Serum selenium status and gestational diabetes

The prevalence of gestational diabetes varies from region to region of the world from below 5% of pregnancies to below 10% to as high as 20%. Gestational diabetes increases the risk of type 2 diabetes and metabolic syndrome for the mother and increases the risk of acute and long-term adverse metabolic disorders in the offspring. A recent meta-analysis reveals that women with gestational diabetes typically have significantly lower serum selenium concentrations.

Typically, the serum selenium concentration levels are significantly lower in women with gestational diabetes than in healthy pregnant women.  The differences are especially remarkable in non-Caucasian pregnant women and in pregnant women in the third trimester.  That is the finding of a recent meta-analysis and systematic review of the relevant literature from observational studies [Kong 2016].

Selenium and gestational diabetes

Gestational diabetes is defined as any degree of glucose intolerance that occurs with the onset of pregnancy.  A physiological insulin resistance beginning in the second trimester and progressing through the third trimester is fairly typical of pregnancies.  Expecting mothers generally need increased insulin secretion to maintain normal blood glucose levels.  Impairment of the needed compensatory increases in insulin secretion leads to a diagnosis of gestational diabetes [Kong 2016].

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Selenium and glucose metabolism

In our thinking about our diet and our fitness, scientific research must be our highest authority.  The results from randomized controlled studies are the best evidence for the possible existence of a cause-effect relationship between treatment with a selenium (or Coenzyme Q10) supplement and beneficial health outcomes.

Recently, I did a search of the Medline database on the subject of selenium supplementation and its effect or non-effect on glucose metabolism, insulin resistance, glycemic control, etc.  I limited my search to reports of data from randomized, controlled trials.

Altogether, the Medline search yielded 48 hits.  Reading through the abstracts of the 48 journal articles, I was able to eliminate 30 references from consideration.  These 30 eliminated studies were studies that included all of my search terms but did not actually measure the effect of an intervention with selenium on some aspect of glucose metabolism.

18 good selenium supplementation studies
I was left with 18 good intervention studies that met my search criteria.  I read these studies and separated them into three distinct categories related to the effect of selenium supplementation on glucose metabolism and insulin sensitivity:

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Selenium intakes and type-2 diabetes

In many regions of the world, it may not be possible to get an optimal amount of selenium from meals. The content of selenium in our food depends on the availability of selenium in the soil. Known selenium-poor areas are found in much of Europe and the Middle East, China, Korea, Japan, and New Zealand. In the United States, the coastal areas tend to have lower selenium content than the middle of the country does.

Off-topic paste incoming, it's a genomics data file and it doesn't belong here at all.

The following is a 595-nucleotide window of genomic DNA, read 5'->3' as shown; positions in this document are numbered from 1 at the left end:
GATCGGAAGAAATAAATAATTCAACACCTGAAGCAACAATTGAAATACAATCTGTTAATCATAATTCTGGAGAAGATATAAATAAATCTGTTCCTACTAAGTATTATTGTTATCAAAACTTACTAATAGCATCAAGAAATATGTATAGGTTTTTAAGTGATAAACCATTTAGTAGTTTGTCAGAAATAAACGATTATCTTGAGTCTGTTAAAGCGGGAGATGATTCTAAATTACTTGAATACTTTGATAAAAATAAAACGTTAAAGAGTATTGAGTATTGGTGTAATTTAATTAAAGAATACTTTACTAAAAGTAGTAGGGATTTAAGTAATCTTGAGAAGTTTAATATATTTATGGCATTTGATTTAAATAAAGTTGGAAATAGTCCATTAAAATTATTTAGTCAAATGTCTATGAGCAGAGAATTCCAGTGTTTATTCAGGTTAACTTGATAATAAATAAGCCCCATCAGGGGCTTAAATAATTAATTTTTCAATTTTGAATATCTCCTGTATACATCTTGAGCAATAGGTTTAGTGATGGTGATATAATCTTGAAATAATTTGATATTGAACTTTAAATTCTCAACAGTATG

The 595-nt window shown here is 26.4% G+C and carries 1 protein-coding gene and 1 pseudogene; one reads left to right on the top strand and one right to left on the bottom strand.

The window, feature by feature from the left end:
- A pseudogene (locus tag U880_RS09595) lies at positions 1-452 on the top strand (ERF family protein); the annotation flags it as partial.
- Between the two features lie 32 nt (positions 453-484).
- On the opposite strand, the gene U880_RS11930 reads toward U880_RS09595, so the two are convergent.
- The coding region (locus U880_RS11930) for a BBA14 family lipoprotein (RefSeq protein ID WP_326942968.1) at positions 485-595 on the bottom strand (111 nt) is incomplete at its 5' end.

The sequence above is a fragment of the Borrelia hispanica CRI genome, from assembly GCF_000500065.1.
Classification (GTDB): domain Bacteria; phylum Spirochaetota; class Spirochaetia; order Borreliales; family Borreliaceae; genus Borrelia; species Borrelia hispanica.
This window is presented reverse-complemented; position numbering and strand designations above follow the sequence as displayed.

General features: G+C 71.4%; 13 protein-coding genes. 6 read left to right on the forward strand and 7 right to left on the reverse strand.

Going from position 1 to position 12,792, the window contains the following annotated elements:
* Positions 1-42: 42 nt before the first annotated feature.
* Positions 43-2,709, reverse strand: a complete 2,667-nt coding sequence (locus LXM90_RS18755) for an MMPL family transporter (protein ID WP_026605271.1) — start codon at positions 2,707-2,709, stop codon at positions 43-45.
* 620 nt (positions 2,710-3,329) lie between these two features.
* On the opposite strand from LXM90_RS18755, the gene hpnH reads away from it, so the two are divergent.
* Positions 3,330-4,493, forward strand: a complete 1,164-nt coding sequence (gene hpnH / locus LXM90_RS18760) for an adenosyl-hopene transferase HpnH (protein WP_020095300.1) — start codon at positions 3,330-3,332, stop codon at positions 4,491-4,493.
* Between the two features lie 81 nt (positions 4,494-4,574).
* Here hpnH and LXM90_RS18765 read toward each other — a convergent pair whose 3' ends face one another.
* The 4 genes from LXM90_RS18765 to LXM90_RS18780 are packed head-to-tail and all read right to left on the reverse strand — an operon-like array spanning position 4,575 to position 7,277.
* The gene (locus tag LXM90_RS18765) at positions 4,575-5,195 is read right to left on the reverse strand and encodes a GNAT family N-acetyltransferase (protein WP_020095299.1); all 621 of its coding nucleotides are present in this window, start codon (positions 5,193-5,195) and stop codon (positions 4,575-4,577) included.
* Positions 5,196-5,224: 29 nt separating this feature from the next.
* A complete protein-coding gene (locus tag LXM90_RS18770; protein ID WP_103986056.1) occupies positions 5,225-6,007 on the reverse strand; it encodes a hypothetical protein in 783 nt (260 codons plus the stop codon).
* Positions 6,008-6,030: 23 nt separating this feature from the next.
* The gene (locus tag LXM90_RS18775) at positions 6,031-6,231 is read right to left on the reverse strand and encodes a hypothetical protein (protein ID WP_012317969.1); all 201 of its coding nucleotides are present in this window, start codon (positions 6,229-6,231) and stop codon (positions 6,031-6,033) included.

In 2013, Dr. Margaret Rayman, University of Surrey, United Kingdom, reviewed the published reports of randomized controlled trials in which a selenium supplement had been used as a single-agent treatment option and in which there had been a follow-up or sub-group analysis of the effect of the selenium supplementation on the risk of type-2 diabetes.

Dr. Rayman found 5 such studies.  I want to summarize Dr. Rayman’s review, and then I want to see what studies have been done since 2013.

Selenium and diabetes studies
Nutritional Prevention of Cancer (NPC) study
In 2007, Dr. Saverio Stranges published the results of a post hoc analysis of the data from the Nutritional Prevention of Cancer study.  In the NPC study, supplementation for an average of 4.5 years with 200 micrograms of a high selenium yeast preparation resulted in significant reductions in the risk of lung cancer, colon cancer, and prostate cancer [Clark 1996].  The age of most participants in the study was 63 years, plus or minus 10 years.

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The functions of selenium supplements

skin-cells antioxidant
Selenium is an important component of the antioxidant defense in the cells. It helps to protect against oxidative damage to both cells and DNA. It has been shown to have a protective effect against the damage to skin cells caused by ultraviolet radiation.

Why the interest in selenium facts?  Here, at the beginning of the seleniumfacts.com website, we want to review in broad terms what we know about the functions of selenium supplementation. We are especially interested in selenium’s antioxidant and anti-inflammatory effects in the human body.

Selenium is an essential trace element in the human diet, and, in many regions of the world, it is an absolutely necessary nutritional supplement.  It has many and diverse functions in the human body.

One of the interesting things about selenium is that it does not perform its functions as an element or an ion.  Instead, it functions as a component of more complex compounds.  In particular, it is an essential component of the 21st amino acid, selenocysteine.

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